Court Vacates Denial of Injunction on Jeep Trade Dress

Mahindra Automotive vs Jeep The Sixth Circuit has vacated a ruling by a court in the Eastern District of Michigan denying a permanent injunction against the importation, sale, and marketing of an off-road vehicle that Jeep claims infringes its trade dress. Mahindra Automotive North America, Inc. (MANA), a subsidiary of Plaintiff-Appellee Mahindra & Mahindra, Ltd. (M&M) (collectively, "Mahindra"), designed an off-road-only vehicle called the 2018-2019 ROXOR. The United States International Trade Commission (ITC) determined that the 2018-2019 ROXOR infringed the trade dress associated with Jeep vehicles. Mahindra designed a new version of the vehicle that the ITC determined didn’t infringe Jeep’s trade dress. FCA US, LLC (Fiat Chrysler Automobiles), which makes Jeeps, filed a motion in federal district court to permanently enjoin sales of the new ROXOR under the "safe-distance rule." This is an equitable rule applied by courts in crafting injunctions for known infringers of intellectual property. FCA claimed that its trade dress comprised the following elements:
  1. "a boxy body shape with flat\[-] appearing vertical side and rear body panels ending at about the same height as the hood";
  2. a "substantially flat hood with curved side edges that tapers to be narrower at the front";
  3. "trapezoidal front wheels with front fenders or fender flares that extend beyond the front of the grille";
  4. "a flat\[-]appearing grille with vertical elongated grille slots and a trapezoidal outline that curves around round headlamps positioned on the upper part of the grille";
  5. "exterior hood latches"; and
  6. "door cutouts above a bottom portion of the side body panels."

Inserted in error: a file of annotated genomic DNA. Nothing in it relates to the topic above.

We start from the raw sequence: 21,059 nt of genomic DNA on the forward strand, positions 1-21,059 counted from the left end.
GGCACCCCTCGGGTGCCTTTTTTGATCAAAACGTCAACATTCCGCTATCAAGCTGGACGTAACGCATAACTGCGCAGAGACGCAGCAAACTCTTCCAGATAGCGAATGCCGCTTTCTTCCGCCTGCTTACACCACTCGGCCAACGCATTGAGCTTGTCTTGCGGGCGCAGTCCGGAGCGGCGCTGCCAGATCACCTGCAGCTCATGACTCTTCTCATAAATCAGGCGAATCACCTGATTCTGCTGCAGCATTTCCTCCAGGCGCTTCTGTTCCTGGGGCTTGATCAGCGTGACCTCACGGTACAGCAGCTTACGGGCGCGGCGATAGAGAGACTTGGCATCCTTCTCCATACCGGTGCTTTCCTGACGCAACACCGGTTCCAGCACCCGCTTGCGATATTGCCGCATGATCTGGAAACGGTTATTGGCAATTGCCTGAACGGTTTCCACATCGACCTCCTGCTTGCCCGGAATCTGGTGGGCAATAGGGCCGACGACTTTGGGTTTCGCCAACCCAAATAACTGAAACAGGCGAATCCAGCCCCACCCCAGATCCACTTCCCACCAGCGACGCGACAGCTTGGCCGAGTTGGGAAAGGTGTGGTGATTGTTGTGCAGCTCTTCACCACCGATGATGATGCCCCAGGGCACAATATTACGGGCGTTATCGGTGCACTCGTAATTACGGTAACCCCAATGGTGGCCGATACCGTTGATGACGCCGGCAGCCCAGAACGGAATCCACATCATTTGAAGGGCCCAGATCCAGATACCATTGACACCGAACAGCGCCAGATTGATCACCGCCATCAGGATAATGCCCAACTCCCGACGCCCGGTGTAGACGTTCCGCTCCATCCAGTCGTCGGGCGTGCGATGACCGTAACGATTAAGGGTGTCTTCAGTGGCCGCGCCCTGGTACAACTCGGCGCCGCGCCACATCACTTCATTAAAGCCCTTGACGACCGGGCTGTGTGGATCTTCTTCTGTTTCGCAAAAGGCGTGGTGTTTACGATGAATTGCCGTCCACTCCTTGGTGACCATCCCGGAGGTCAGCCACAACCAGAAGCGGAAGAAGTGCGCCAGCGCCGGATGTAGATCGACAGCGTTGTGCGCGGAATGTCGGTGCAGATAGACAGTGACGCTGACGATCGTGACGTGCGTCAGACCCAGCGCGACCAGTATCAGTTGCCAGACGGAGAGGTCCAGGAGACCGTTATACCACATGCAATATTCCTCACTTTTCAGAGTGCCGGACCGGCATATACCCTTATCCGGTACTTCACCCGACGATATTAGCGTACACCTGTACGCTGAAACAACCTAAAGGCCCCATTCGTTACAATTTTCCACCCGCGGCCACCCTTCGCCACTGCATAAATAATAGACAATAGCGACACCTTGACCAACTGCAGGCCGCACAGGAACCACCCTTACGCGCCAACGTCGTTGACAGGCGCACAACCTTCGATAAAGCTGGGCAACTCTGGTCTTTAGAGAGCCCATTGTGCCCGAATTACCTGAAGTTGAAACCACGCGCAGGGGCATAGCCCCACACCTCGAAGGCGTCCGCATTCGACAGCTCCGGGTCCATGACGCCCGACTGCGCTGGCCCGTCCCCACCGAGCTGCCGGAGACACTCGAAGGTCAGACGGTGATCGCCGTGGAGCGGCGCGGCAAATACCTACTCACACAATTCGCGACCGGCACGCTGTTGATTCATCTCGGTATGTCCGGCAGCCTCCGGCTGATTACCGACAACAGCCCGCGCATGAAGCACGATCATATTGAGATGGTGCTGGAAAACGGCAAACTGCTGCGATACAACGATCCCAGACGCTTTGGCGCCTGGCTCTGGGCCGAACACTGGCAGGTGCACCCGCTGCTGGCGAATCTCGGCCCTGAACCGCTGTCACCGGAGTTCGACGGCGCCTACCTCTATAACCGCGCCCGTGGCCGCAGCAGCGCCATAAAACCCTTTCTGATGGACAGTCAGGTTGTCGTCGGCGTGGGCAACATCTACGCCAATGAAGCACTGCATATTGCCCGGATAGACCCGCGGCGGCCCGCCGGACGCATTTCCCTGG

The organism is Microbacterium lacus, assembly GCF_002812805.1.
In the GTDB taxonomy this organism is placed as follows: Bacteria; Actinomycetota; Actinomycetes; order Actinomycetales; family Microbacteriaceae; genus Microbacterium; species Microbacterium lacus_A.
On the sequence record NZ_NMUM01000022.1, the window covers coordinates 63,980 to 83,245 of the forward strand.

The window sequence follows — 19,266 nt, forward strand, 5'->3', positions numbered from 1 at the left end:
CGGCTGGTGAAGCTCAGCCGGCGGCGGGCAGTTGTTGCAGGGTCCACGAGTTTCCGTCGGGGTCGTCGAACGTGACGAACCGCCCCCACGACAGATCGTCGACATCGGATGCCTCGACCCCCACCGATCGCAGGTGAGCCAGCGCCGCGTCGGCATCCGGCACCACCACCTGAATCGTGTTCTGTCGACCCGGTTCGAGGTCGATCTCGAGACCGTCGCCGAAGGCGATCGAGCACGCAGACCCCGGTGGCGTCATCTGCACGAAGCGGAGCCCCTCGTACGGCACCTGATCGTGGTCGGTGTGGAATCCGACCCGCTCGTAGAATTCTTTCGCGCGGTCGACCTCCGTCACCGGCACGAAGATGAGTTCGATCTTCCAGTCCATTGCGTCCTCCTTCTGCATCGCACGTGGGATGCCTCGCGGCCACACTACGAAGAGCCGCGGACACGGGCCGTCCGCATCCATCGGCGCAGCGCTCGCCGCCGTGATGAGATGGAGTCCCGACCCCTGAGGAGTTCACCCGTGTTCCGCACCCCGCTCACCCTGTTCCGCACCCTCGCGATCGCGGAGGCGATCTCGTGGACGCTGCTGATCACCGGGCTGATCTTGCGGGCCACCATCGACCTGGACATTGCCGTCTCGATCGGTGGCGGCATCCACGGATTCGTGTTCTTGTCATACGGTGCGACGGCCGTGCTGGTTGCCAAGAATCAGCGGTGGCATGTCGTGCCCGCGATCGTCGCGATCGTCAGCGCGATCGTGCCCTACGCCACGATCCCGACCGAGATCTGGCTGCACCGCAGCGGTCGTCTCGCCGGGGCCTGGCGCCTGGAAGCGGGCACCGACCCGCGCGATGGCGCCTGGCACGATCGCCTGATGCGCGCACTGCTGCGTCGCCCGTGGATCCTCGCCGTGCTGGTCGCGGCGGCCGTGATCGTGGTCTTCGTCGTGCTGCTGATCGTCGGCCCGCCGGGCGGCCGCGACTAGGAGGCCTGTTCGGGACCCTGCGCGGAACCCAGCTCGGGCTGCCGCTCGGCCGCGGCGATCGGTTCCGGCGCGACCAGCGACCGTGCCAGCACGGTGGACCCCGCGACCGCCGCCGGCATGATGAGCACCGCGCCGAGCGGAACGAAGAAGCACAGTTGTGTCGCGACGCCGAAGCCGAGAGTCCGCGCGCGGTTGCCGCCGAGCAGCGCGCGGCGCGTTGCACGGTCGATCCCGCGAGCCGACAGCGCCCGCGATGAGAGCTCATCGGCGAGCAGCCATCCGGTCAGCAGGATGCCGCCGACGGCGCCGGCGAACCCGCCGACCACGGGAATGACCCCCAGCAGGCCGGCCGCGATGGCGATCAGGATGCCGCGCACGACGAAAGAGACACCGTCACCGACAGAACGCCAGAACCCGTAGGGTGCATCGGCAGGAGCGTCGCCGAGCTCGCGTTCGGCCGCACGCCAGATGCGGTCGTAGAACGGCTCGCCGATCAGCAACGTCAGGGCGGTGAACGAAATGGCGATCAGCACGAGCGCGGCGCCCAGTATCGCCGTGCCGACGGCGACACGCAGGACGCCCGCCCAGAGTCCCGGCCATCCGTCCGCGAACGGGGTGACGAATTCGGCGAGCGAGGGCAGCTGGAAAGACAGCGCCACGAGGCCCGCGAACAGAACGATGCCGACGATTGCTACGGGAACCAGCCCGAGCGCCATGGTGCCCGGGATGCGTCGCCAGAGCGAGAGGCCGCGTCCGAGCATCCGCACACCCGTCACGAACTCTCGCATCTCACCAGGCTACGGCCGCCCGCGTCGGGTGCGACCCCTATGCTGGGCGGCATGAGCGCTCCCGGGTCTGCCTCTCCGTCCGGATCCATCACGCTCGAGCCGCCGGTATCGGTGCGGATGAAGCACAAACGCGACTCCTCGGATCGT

The district court declined to apply the rule, reasoning:

there are so many differences between the Post-2020 Roxor and the Jeep Trade Dress such that \[t]he average purchaser certainly will know immediately that \[the Post-2020 Roxor] is not a Jeep by merely looking at it straight on.

In the case of [_Mahindra & Mahindra Ltd. v. FCA US, LLC_], the Sixth Circuit found that the district court provided insufficient reasons for declining to apply the safe-distance rule.
As the court explained, The safe-distance rule is an equitable rule applied by courts to craft permanent injunctions for known infringers of intellectual property. _See id._ at 544. "Once a party infringes on another's trademark or trade dress, the confusion sowed \`is not magically remedied' by _de minimis_ fixes." _Id._ (quoting _Taubman Co. v. Webfeats,_ [319 F.3d 770], 779 (6th Cir. 2003)). Rather, because "confusion lingers," the safe-distance rule requires the infringer "not only to secure a new non-infringing name (or other infringing characteristic) for his product, but one so far removed from any characteristic of the plaintiff so as to put the public on notice that the two are not related." As the court noted, The safe-distance rule serves several useful purposes. It seeks to avoid "preserv\[ing] for \[infringers] a good will acquired through fraud." _Broderick v. Bascom Rope Co. v. Manoff,_ [41 F.2d 353], 354 (6th Cir. 1930). It also "reliev\[es] the reviewing court of the need to retry the entire range of issues that may be relevant in an infringement action for each small variation the defendant makes to the enjoined mark." The court agreed with FCA that.

Rather than viewing the Post-2020 Roxor design through the lens of the Safe Distance Rule— the different and more protective standard that this Circuit applies to adjudicated infringers—the district court applied the more lenient, first-look likelihood of confusion standard that the Federal Circuit applies.

The circuit court rejected the district court’s reasons for declining to apply the safe-distance rule, and thus vacated its ruling.